Saturday, January 20, 2018

Noise cancelling headphones

When I travel by train, which I do about one and a half times a week, I listen to music via headphones. This is partially to mask the sounds of the train itself and partially to mask the sounds of other passengers - Israelis are not the type to sit quietly! I have noted that I really have to crank the volume up, to listen at a much higher volume than I would prefer.

As a result, I have started to suffer from tinnitus, which manifests itself as a wash of white noise at a high frequency. Fortunately, it comes and goes; it's barely present on the days when I don't travel. I would like to reduce the volume in my headphones when travelling, which is what leads me to noise cancelling headphones. These should allow me to listen at a much lower volume whilst shutting out all the extraneous noise.

Being slightly old-fashioned (these days, this means a year or two behind the times), I prefer to store my music on a TF card as opposed to storing the music on my telephone and transmitting to the headphones via Bluetooth. After searching on Ebay for noise cancelling headphones which can accept a TF card, I ordered one such device for the princely cost of about $25. The headphones arrived very quickly, but before I could use them, I had to photocopy and enlarge by 50% the very small user instructions. Thus armed, I could understand what I needed to do in order to play music stored on the memory card.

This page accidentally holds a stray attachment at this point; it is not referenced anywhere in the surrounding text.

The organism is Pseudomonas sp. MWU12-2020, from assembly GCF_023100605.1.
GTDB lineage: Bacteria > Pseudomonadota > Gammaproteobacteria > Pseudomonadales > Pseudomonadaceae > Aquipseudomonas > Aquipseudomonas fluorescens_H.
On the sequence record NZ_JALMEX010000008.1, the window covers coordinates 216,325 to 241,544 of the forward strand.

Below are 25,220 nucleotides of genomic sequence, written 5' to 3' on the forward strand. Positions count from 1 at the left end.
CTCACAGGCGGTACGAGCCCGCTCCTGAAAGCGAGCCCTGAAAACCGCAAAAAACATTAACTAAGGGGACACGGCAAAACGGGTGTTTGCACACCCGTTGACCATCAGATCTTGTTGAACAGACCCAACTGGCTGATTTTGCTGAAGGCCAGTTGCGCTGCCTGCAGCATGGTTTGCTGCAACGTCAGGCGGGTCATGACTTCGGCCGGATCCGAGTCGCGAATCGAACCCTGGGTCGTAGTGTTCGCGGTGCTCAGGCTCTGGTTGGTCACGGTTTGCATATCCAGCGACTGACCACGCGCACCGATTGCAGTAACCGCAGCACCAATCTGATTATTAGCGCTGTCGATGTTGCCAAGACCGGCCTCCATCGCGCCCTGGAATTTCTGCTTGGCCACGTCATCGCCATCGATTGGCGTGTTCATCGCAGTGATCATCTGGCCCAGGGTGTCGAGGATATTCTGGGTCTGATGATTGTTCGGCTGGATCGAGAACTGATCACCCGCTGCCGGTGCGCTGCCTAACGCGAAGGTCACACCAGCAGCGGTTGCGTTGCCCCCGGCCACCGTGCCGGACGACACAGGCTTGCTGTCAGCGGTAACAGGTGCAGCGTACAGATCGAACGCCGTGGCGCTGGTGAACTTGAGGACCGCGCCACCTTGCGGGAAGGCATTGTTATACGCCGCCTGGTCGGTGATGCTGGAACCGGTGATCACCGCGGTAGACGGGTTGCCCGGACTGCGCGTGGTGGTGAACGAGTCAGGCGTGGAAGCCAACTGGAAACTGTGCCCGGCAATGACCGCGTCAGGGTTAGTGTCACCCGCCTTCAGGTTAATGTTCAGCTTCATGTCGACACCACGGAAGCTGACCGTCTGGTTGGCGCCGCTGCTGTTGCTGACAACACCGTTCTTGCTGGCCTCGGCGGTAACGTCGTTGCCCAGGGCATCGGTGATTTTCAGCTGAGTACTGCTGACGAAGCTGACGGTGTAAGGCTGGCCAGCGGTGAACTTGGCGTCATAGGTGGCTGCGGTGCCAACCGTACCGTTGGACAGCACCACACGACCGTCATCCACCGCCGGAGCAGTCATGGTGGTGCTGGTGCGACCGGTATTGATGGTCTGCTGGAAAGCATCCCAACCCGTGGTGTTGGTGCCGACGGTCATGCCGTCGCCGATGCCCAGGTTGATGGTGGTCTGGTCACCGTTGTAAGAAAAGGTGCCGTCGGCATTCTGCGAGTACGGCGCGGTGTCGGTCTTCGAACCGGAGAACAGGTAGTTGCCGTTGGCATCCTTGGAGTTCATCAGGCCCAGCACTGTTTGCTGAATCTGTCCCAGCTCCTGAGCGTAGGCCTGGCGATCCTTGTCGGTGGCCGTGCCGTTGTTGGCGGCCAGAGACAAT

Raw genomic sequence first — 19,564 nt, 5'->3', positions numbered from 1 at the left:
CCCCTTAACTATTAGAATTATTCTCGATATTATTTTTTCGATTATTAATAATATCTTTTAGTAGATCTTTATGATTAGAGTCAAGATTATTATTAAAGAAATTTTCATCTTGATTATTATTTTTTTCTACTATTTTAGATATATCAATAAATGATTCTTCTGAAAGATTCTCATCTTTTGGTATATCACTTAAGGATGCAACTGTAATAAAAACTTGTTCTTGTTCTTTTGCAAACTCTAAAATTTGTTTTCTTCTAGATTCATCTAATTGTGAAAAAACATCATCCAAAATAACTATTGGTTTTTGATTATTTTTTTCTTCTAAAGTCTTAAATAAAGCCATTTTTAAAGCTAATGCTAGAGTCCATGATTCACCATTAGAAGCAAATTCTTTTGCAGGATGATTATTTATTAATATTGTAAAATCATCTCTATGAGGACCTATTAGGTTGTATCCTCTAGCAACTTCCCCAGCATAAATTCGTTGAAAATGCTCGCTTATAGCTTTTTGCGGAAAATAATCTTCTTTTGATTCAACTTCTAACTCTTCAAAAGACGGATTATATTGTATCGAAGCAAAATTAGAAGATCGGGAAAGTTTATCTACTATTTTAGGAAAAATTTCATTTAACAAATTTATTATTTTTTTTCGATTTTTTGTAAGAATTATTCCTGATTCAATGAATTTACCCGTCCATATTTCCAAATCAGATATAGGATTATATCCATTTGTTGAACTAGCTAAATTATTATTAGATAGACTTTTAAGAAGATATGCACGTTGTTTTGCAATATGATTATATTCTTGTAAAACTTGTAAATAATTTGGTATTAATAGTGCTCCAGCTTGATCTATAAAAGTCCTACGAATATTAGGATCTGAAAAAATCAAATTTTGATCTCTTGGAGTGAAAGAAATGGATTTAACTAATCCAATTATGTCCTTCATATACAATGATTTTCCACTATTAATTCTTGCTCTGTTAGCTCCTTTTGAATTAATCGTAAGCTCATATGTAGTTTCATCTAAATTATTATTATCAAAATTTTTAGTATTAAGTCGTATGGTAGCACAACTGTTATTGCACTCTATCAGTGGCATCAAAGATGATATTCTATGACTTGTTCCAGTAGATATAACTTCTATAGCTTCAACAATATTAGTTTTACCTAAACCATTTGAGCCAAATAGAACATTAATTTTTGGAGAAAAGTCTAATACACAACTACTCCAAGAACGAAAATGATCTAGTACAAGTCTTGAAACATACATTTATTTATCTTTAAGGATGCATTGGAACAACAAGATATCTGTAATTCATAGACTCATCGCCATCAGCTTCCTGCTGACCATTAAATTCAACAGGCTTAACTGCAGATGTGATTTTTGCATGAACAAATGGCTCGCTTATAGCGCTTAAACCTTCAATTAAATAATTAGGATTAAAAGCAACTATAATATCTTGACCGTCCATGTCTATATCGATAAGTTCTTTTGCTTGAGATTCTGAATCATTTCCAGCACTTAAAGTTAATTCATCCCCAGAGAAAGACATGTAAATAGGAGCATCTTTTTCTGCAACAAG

The initial volume was extremely loud; after pressing on the correct button to reduce the volume, I tested the noise cancelling functionality ... which did not seem to be present. I got in contact with the suppliers, who very quickly responded that another purchaser had asked the same question recently. It turns out that there is no noise cancelling, which is why some of their advertising material does not mention this (but their headline does). In other words, these headphones are functionally the same as the ones I already use. The new headphones have bluetooth and make announcements, but the controls are harder to access and I couldn't see how to fold them (the picture on the left is not of the model which I purchased).

In other words, I was duped. I will keep these headphones in reserve for the day when my main headphones cease working, but otherwise I'm back where I started. Looking again at Ebay listings, it would seem that any decent pair of noise cancelling headphones is going to cost over $100 and will be made by a respectable manufacturer, eg Bose or Sennheiser. None of the models which I have found accept TF cards (I wonder why), but all have either Bluetooth or the ability to connect to an external mp3 player. I shall continue looking ....

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